Alice in Borderland season 2 ending explained

tao tsuchiya, kento yamazaki, alice in borderland, season 2
Alice in Borderland season 2 ending explainedKumiko Tsuchiya - Netflix
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Alice in Borderland season 2 spoilers follow.

It's been a blur of exploded guts, blood, lost limbs and literal death-defying challenges, yet somehow Arisu (Kento Yamazaki) and his pals (most of them any how) have scraped their way to the final round of games.

In season two of Alice in Borderland the players have become even more consumed with the pursuit of returning to the real world, and finally the possibility seems to be within their grasp. The only one left standing in their way is the Queen of Hearts, aka Mira (Minako Kotobuki).

When Yamazaki explained the focus of season two, it makes perfect sense as to why The Queen of Hearts was selected to be their final opponent:

"In season two, it's not just a death game or a death match that you're seeing," the actor behind the formidable Arisu said.

"We really dig into each character and we really dive into the theme of 'what are we doing on this Earth?' and these questions include, 'What is life about? What is it to live?'. These deep questions that we pose are also part of the original comic series."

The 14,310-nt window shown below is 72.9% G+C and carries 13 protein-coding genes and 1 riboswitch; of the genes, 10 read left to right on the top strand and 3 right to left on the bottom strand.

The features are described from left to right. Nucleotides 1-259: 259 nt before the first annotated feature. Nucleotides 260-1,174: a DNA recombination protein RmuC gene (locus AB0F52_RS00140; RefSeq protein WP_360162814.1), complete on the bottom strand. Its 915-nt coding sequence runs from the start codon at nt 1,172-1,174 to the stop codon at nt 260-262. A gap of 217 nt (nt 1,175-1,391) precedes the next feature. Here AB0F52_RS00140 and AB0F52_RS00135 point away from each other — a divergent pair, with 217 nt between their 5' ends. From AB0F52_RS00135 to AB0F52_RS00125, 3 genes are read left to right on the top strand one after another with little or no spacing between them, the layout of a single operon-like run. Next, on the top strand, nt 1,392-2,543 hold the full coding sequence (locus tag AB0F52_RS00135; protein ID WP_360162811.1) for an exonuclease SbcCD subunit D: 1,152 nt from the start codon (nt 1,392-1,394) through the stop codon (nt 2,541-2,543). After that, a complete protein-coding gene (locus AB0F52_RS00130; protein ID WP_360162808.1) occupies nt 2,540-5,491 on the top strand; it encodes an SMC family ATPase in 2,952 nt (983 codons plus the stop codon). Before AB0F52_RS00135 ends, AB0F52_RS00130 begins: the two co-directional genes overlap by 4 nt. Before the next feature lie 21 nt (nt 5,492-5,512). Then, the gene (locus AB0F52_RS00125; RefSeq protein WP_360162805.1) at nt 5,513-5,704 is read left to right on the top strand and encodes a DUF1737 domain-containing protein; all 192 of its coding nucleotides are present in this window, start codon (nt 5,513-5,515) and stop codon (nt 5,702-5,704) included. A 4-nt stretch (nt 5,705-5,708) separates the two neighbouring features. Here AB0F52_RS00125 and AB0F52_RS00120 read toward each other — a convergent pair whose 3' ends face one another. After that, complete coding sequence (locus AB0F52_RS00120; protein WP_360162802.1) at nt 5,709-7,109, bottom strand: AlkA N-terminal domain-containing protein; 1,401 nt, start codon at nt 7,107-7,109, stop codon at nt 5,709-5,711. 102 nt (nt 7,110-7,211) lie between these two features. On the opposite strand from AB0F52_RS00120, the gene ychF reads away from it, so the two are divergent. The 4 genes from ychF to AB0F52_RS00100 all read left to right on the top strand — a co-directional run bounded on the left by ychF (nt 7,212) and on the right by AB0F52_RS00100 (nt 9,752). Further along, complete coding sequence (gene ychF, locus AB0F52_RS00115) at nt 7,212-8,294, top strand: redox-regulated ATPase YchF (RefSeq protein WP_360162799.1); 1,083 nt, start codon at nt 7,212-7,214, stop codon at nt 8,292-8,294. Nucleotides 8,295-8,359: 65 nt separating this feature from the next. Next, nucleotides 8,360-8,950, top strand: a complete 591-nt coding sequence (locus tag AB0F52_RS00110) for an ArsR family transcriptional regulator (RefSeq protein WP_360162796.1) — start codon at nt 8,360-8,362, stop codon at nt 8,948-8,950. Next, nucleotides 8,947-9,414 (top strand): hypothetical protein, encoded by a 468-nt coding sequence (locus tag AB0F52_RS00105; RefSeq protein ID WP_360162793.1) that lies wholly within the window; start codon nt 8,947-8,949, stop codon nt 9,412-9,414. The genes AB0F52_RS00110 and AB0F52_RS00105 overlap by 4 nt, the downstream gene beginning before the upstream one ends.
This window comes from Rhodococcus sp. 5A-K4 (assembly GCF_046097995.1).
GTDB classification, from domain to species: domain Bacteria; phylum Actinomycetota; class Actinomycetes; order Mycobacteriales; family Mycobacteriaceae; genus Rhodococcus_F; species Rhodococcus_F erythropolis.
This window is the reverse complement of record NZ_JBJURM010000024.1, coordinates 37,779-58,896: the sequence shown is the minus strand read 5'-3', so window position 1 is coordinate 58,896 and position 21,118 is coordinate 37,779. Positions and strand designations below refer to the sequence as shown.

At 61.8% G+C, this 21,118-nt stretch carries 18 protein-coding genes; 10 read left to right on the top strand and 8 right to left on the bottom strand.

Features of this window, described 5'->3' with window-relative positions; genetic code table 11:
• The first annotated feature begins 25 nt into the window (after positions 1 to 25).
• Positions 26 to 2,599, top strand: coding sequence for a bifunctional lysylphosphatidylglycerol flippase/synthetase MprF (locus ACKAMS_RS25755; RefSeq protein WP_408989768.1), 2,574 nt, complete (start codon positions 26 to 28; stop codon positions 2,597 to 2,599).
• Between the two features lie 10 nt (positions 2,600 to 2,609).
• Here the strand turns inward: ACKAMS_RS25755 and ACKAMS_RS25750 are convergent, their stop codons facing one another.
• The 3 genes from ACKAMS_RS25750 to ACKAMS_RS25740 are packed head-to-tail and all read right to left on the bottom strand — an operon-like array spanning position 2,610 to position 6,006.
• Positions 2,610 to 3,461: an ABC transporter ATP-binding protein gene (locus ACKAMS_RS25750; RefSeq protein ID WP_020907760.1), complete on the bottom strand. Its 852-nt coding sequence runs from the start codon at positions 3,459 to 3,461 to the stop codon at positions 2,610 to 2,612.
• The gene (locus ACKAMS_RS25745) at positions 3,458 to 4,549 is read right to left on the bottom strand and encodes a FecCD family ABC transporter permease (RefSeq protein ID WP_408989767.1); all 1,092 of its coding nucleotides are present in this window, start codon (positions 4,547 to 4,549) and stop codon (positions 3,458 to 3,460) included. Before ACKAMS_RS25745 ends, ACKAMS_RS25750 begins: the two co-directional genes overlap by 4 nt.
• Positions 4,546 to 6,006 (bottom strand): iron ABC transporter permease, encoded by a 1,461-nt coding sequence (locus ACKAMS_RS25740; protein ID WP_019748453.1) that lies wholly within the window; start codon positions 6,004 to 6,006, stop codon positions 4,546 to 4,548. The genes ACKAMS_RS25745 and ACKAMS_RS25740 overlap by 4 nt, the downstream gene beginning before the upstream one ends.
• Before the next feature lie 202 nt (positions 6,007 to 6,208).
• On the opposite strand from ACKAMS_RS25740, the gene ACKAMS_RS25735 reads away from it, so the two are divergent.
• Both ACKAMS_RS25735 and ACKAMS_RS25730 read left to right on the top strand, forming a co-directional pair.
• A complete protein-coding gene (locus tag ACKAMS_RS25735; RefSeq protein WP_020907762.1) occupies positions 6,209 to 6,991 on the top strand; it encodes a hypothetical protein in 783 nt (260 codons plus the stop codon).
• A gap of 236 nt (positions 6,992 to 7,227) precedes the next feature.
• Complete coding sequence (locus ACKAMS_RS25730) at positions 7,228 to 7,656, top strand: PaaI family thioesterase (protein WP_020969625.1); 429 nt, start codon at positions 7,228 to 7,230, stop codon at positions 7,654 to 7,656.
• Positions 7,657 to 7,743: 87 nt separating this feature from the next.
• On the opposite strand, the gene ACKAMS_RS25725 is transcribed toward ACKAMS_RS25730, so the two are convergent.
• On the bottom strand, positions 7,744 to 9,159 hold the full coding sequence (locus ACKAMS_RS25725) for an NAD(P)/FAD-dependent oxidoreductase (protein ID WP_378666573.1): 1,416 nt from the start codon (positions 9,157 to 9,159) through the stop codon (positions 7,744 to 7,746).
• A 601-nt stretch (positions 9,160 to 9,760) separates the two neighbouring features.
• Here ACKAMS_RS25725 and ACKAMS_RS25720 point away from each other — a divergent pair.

He added: "You're living in a world of survival. There's betrayal, people hurt each other, people con each other and in that world, [Arisu and Usagi] understand each other – there's no lies, and they're able to build this dynamic relationship...

"In order to survive, in such an extreme environment, they're helping each other, they trust each other. I think it's the power of love."

Tao Tsuchiya, who plays Usagi, also talked about her character's relationship with Arisu in season two to GadgetMatch.

"Usagi, basically, has this feeling of disappointment towards society [in season one] so she's pretty much aloof. But in season two, and by meeting Arisu, she cares about other people and then she has this feeling of first love," she said. "Usagi was in solitude or she was alone, [but now] her scars start to open up and she shows her vulnerability and anxiety and her doubts."

Unsurprisingly it's down to the couple to defeat their last, formidable face-card opponent. However, like much of the tasks thrown their way thus far, this challenge is anything but easy – and it's blighted with twists, all of which lead insidiously to an ending that leaves our players in a dangerous position.

How so? Let's unpack this ending to find out.